Tesla's Battery Supplier Panasonic is Close to Selecting the Site of its New U.S. Battery Plant
In March, Japan's public broadcaster NHK reported that Panasonic Corp was looking to purchase land in the United States for a "mega-factory" that will churn out advanced electric vehicle batteries for electric automaker Tesla. Now after two months, the battery maker is reportedly close to selecting which U.S. state will be the home of its new factory, a top executive at the company said on Friday.
"We've been making various considerations, but we are starting to evaluate," Panasonic's Energy Chief Executive Officer Kazuo Tadanobu said while speaking to reporters during a round table event. However, he added that no decision had been made yet as to where it might be located.
Two people with knowledge of the plan have said in March that Panasonic is looking at potential factory sites in Kansas and Oklahoma, due to the pormixty to Tesla's new assembly plant in Austin, Texas, which also now Tesla's global headquarters after Chief Executive Elon Musk moved the automaker's headquarters to Texas.
Reuters reported that Tadanobu told investors and analysts on Wednesday that the company has already shipped samples of its more powerful '4680' format electric car battery to Tesla.
Panasonic's new 4680 format battery cells (46 millimeters width and 80 millimeters tall) - is about five times bigger than those that Panasonic currently supplies, meaning that Tesla could be able to lower production costs while still increasing the driving range of Tesla vehicles.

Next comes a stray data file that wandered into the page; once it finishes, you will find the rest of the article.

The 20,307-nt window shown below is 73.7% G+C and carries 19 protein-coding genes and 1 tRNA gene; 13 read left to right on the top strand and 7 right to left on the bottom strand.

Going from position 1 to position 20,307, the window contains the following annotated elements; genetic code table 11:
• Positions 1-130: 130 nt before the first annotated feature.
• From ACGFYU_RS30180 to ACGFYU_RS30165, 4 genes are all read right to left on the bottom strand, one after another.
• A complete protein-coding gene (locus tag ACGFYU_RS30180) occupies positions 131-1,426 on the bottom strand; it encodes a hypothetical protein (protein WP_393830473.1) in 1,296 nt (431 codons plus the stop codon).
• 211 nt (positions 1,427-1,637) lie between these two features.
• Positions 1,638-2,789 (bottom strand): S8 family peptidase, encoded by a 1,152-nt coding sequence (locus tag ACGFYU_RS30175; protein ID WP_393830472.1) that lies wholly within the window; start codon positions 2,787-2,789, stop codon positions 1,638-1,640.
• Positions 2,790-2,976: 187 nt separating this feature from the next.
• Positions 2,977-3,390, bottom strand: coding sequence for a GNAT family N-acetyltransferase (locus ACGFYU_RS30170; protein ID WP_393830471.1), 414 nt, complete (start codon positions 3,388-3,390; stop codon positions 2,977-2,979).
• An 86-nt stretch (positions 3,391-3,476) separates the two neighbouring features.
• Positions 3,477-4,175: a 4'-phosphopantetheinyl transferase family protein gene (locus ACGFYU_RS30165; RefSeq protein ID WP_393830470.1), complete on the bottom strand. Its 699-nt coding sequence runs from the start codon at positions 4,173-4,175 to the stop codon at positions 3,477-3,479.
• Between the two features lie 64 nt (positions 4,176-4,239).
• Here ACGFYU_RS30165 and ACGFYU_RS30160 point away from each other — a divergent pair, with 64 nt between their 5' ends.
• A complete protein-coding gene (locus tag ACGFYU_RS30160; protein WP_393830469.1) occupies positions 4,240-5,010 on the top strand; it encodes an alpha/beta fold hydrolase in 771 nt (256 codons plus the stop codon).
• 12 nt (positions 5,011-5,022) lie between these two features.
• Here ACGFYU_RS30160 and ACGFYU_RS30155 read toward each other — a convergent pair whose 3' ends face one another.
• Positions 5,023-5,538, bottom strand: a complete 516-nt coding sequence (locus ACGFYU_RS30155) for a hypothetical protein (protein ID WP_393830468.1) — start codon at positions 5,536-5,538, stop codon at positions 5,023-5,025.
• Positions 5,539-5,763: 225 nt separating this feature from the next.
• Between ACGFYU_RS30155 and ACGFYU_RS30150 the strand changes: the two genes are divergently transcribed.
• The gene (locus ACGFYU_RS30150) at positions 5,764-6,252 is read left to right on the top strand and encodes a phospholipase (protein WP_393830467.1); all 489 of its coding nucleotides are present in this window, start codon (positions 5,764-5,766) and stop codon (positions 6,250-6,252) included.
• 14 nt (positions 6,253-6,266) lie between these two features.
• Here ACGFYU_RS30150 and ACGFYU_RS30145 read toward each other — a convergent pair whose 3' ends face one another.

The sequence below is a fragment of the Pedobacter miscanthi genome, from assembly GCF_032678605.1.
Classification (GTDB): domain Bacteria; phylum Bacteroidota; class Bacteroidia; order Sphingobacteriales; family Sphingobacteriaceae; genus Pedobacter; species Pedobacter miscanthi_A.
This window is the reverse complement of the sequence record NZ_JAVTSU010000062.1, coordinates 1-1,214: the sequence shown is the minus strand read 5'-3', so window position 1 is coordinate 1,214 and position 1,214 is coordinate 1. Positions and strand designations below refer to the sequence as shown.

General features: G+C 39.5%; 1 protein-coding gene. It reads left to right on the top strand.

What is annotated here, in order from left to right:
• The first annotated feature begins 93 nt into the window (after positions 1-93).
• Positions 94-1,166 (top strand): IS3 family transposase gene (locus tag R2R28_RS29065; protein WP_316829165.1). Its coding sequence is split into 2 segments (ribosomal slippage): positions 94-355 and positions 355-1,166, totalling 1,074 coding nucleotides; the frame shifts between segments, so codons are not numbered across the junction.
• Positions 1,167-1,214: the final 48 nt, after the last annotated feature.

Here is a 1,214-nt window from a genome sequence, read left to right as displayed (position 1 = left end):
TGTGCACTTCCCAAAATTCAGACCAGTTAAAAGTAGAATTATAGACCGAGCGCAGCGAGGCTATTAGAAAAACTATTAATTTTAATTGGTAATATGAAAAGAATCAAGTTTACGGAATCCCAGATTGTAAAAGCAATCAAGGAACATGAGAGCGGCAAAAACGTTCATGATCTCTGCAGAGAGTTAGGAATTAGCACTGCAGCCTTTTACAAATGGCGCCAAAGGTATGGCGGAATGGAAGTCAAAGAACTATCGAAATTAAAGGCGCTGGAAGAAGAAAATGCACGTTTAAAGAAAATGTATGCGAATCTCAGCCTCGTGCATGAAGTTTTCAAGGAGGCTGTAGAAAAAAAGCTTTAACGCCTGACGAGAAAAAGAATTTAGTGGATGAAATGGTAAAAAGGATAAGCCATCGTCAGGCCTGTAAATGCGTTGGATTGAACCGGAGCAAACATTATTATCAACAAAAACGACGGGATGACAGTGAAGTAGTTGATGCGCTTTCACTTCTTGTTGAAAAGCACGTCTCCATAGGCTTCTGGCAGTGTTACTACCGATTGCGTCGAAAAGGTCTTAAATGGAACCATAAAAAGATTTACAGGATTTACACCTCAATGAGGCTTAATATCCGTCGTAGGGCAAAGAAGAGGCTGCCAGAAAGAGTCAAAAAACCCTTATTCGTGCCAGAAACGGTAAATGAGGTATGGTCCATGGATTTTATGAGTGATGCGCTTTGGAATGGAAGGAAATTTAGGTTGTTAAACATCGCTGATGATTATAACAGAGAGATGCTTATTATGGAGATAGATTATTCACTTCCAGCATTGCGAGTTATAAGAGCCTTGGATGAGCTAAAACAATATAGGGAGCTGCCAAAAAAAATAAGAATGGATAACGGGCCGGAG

Panasonic says the new and improved nickel-cobalt-aluminum 4680 cells will store more energy, reduce battery costs by up to 50% and drive a 100-fold increase in battery production by 2030.
Once a location is selected, Panasonic said mass production of the new 4680 batteries could begin before the end of March 2024 at its plant in Wakayama, western Japan, before production moves to North America.
The Japanese company has partnered with Tesla for more than a decade, supplying batteries built at the jointly operated gigafactory in Nevada. Tesla also uses batteries from China's Contemporary Amperex Technology Co (CATL) and South Korea's LG Energy Solution.
Panasonic's competitor CATL aims to become the world's biggest supplier of EV batteries.
Last summer, CATL said it wants to rapidly expand its partnership with Tesla in China and become its biggest battery supplier. The company aims to supply half of the battery cells Tesla uses globally in electric vehicles and roof energy storage, according to a senior source at the company.
In March of last year, Panasonic sold its stake in Tesla that was worth at the time about 400 billion yen ($3.61 billion). Panasonic bought 1.4 million Tesla shares at the bargain price of $21.15 back in 2010, two years before Tesla introduced the Model S sedan.
A Panasonic spokesperson told Reuters last year that the decision to sell its stake in Tesla was made as part of a review of shareholdings in line with corporate governance guidelines.
However, Panasonic said there will be no charge in its business partnership with Tesla going forward and the two companies will continue to produce batteries in the U.S. for Tesla's electric vehicles in Nevada and a soon to be selected new state.
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